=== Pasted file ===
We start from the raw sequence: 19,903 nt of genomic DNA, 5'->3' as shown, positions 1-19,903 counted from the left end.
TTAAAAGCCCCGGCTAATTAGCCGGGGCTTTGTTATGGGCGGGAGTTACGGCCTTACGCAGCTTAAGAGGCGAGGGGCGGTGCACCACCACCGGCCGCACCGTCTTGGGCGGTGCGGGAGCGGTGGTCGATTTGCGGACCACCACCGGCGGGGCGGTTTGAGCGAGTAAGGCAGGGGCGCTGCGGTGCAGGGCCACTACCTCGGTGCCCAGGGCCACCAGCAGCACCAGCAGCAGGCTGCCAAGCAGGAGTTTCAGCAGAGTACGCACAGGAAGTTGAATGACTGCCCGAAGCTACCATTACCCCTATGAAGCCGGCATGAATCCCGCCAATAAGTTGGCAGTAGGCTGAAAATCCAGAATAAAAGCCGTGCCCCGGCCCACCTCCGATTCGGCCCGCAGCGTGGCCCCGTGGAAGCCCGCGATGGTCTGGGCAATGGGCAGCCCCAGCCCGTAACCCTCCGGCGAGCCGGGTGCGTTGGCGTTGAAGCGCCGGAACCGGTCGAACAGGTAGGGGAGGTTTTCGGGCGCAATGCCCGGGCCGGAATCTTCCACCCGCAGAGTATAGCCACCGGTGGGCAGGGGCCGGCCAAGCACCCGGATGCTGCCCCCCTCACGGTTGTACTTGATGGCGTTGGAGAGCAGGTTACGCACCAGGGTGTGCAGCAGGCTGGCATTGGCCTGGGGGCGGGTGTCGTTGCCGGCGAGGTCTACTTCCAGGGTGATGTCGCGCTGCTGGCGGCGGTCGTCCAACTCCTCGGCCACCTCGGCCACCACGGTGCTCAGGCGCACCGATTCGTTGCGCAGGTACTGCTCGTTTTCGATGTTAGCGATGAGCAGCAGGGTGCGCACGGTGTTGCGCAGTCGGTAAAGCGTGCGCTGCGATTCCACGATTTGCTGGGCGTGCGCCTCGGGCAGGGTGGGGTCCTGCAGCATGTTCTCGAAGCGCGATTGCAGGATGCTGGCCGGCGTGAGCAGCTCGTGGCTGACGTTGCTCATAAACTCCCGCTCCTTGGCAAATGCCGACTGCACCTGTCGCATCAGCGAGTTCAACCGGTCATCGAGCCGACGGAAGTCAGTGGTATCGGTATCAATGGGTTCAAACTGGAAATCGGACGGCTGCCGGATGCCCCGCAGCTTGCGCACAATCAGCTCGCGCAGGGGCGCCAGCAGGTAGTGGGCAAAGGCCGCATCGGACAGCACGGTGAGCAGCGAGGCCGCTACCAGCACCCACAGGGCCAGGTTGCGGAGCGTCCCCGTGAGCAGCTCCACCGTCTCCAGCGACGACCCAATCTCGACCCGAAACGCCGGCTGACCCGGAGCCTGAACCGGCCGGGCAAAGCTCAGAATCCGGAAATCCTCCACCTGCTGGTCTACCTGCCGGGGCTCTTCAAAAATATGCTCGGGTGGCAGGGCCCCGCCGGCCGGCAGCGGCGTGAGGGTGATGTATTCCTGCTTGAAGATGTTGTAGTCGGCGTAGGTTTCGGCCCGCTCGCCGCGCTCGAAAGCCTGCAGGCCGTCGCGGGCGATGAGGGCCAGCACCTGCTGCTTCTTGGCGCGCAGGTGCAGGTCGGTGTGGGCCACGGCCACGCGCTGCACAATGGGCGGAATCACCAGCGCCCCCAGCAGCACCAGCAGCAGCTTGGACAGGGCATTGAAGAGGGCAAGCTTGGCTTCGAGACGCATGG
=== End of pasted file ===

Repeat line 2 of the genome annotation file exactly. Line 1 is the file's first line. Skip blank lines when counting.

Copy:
TTAAAAGCCCCGGCTAATTAGCCGGGGCTTTGTTATGGGCGGGAGTTACGGCCTTACGCAGCTTAAGAGGCGAGGGGCGGTGCACCACCACCGGCCGCACCGTCTTGGGCGGTGCGGGAGCGGTGGTCGATTTGCGGACCACCACCGGCGGGGCGGTTTGAGCGAGTAAGGCAGGGGCGCTGCGGTGCAGGGCCACTACCTCGGTGCCCAGGGCCACCAGCAGCACCAGCAGCAGGCTGCCAAGCAGGAGTTTCAGCAGAGTACGCACAGGAAGTTGAATGACTGCCCGAAGCTACCATTACCCCTATGAAGCCGGCATGAATCCCGCCAATAAGTTGGCAGTAGGCTGAAAATCCAGAATAAAAGCCGTGCCCCGGCCCACCTCCGATTCGGCCCGCAGCGTGGCCCCGTGGAAGCCCGCGATGGTCTGGGCAATGGGCAGCCCCAGCCCGTAACCCTCCGGCGAGCCGGGTGCGTTGGCGTTGAAGCGCCGGAACCGGTCGAACAGGTAGGGGAGGTTTTCGGGCGCAATGCCCGGGCCGGAATCTTCCACCCGCAGAGTATAGCCACCGGTGGGCAGGGGCCGGCCAAGCACCCGGATGCTGCCCCCCTCACGGTTGTACTTGATGGCGTTGGAGAGCAGGTTACGCACCAGGGTGTGCAGCAGGCTGGCATTGGCCTGGGGGCGGGTGTCGTTGCCGGCGAGGTCTACTTCCAGGGTGATGTCGCGCTGCTGGCGGCGGTCGTCCAACTCCTCGGCCACCTCGGCCACCACGGTGCTCAGGCGCACCGATTCGTTGCGCAGGTACTGCTCGTTTTCGATGTTAGCGATGAGCAGCAGGGTGCGCACGGTGTTGCGCAGTCGGTAAAGCGTGCGCTGCGATTCCACGATTTGCTGGGCGTGCGCCTCGGGCAGGGTGGGGTCCTGCAGCATGTTCTCGAAGCGCGATTGCAGGATGCTGGCCGGCGTGAGCAGCTCGTGGCTGACGTTGCTCATAAACTCCCGCTCCTTGGCAAATGCCGACTGCACCTGTCGCATCAGCGAGTTCAACCGGTCATCGAGCCGACGGAAGTCAGTGGTATCGGTATCAATGGGTTCAAACTGGAAATCGGACGGCTGCCGGATGCCCCGCAGCTTGCGCACAATCAGCTCGCGCAGGGGCGCCAGCAGGTAGTGGGCAAAGGCCGCATCGGACAGCACGGTGAGCAGCGAGGCCGCTACCAGCACCCACAGGGCCAGGTTGCGGAGCGTCCCCGTGAGCAGCTCCACCGTCTCCAGCGACGACCCAATCTCGACCCGAAACGCCGGCTGACCCGGAGCCTGAACCGGCCGGGCAAAGCTCAGAATCCGGAAATCCTCCACCTGCTGGTCTACCTGCCGGGGCTCTTCAAAAATATGCTCGGGTGGCAGGGCCCCGCCGGCCGGCAGCGGCGTGAGGGTGATGTATTCCTGCTTGAAGATGTTGTAGTCGGCGTAGGTTTCGGCCCGCTCGCCGCGCTCGAAAGCCTGCAGGCCGTCGCGGGCGATGAGGGCCAGCACCTGCTGCTTCTTGGCGCGCAGGTGCAGGTCGGTGTGGGCCACGGCCACGCGCTGCACAATGGGCGGAATCACCAGCGCCCCCAGCAGCACCAGCAGCAGCTTGGACAGGGCATTGAAGAGGGCAAGCTTGGCTTCGAGACGCATGG